Tuesday, January 19, 2021

Rusty Ends & Hillbilly Hoodoo - Last Of The Boogiemen

What have we here, wending its way from Kentucky?  Well, it ain’t Dolly Parton, that’s for sure.
The Last Of The Boogiemen was released in mid-2020, but didn’t land in my lap, via a circuitous route, until the autumn.  And the kind of boogie that Rusty Ends & Hillbilly Hoodoo have in mind is most often of a toe-tapping, rockabilly flavour.  It’s not knock your socks off brilliant, to be sure, but it is fun.
They take a couple of songs to get going, but hit their stride when they funk things up a bit on ‘Hillbilly Hoodoo’, with drummer Gene Wickliffe teasingly behind the beat.  Over the course of the album our Rusty could often do with a bit more rough’n’tumble in his vocal, but here he adds
Rusty Ends - old-time shake, rattle'n'roll
some character through the rapped verses and a bit of attitood as he sings about “Hillbilly hoodoo-ah, mountain magic ju-ju-ah”, before adding a typically entertaining solo, all shivering notes and trebly, twangy chords.
They’re in good rock’n’rollin’ form too on ‘Rockabilly Boogie #1003’ and ‘Cottonmouth Rock’, both of which gain some extra zip from shoutalong backing vocals on the chorus.  The latter in particular is in shake, rattle’n’roll territory, with Ends throwing a twinkling solo, tension-and-release imbued solo into the mix.  And he sounds like he’s fun as he delivers a tune about a gang of snakes – yes, really - heading down to the local roadhouse and “wiggling and jiggling” to the music, just one example of our Rusty knocking off an enjoyable, amusing lyric.  And there’s a country-inflected paean to the Western Swing of Bob Wills and the Texas Playboys that contributed to the development of rockabilly.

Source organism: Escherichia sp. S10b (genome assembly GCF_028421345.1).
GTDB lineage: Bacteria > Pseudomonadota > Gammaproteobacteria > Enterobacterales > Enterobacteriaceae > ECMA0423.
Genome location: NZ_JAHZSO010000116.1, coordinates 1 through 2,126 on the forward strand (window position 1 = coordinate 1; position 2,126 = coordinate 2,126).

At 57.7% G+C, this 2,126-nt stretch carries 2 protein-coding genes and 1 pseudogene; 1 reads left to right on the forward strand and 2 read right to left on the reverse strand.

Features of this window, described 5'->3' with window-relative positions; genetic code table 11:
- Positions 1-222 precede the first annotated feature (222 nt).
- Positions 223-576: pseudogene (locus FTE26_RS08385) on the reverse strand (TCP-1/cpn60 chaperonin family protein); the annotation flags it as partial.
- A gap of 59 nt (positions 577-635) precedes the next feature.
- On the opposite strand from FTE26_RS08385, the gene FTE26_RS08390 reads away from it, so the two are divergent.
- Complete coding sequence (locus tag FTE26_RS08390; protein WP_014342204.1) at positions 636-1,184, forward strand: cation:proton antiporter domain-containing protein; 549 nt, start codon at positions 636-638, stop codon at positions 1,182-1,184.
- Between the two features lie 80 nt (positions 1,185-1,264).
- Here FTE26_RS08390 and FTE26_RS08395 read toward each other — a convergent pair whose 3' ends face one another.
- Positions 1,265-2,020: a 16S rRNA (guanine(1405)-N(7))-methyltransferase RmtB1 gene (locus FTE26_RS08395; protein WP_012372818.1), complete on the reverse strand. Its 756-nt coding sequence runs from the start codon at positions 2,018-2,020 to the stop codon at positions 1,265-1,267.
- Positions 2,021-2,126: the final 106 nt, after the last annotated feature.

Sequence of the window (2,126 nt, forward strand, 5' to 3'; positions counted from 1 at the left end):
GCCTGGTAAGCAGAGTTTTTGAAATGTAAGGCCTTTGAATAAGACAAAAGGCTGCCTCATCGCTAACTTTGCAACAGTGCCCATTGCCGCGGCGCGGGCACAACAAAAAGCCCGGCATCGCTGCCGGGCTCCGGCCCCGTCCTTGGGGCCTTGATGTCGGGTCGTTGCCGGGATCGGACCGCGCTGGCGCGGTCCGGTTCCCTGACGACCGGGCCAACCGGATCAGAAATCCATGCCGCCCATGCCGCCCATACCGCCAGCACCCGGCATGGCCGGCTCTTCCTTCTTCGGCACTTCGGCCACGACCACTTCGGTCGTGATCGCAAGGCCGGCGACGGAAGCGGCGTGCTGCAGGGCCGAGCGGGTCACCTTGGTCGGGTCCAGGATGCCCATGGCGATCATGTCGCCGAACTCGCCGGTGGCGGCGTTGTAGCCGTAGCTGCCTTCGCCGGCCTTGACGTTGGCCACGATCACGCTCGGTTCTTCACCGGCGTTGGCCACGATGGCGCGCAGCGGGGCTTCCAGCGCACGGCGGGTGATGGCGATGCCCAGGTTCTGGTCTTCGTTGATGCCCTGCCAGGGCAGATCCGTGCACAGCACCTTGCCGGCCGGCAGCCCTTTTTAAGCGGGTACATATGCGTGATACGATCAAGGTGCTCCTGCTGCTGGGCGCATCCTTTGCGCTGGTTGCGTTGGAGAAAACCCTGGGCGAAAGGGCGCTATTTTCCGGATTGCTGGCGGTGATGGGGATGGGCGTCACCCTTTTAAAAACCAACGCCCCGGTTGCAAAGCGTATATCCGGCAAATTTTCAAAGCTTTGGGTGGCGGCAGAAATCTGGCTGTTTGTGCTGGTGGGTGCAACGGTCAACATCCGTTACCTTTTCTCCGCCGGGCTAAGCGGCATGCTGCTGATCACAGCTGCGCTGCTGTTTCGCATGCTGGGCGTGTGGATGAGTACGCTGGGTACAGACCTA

But they get more imaginative on slow blues choons like ‘I Forgot To Say I Love You’ and ‘We Love Our Way Through The Blues’.  Ends’ languid vocal on the former shows good phrasing and personality, added to gentle, rippling guitar with some offbeat, jazzy chords and a mellow, inventive solo.  The latter paints a convincing picture of young and penniless love, with Ends’ quavering voice benefitting from a touch of reverb, and his guitar solo taking on an interesting, buzz-toned quality.
There are a couple of atmospheric mid-paced affairs too.  ‘Stiletto Heels And Fishnet Hose’ combines ticking drums, and a brooding bass line from Dave Zirnheld, to evoke warm night air as the hero meets his ladies as the sun goes down, no longer in the market for “sweet sixteen” but ready for “nicotine breath and whisky voice” in addition to the titular attire.  Ends’ drawled vocal and relaxed guitar solo are right on the money here too.  ‘Midnight Angels’ kicks off with a spoken intro, Ends coming over like George Thorogood as he recalls nights spent playing dens of iniquity up and down Kentucky, and the impact on his impressionable young self of the ladies of the night who frequented them.  It rolls and strolls along with ease, Wickliffe lazing along behind the beat again, and with Ends’ humorous patter it is, once again, great fun.
Gotta say, I reckon that if Brian Setzer had got his hands on Rusty and co as they were recording this, he’d have kicked their butts into delivering more.  More reverb!  More twang!   More slap in that bass!  More of that sax!  More raunch in those vocals, Rusty!  More freakin’ ruckus, guys!
Ahem.  Still an’ all, Last Of The Boogiemen is an innocent pleasure, with a twinkle in its eye.  Like I said before - it's fun!

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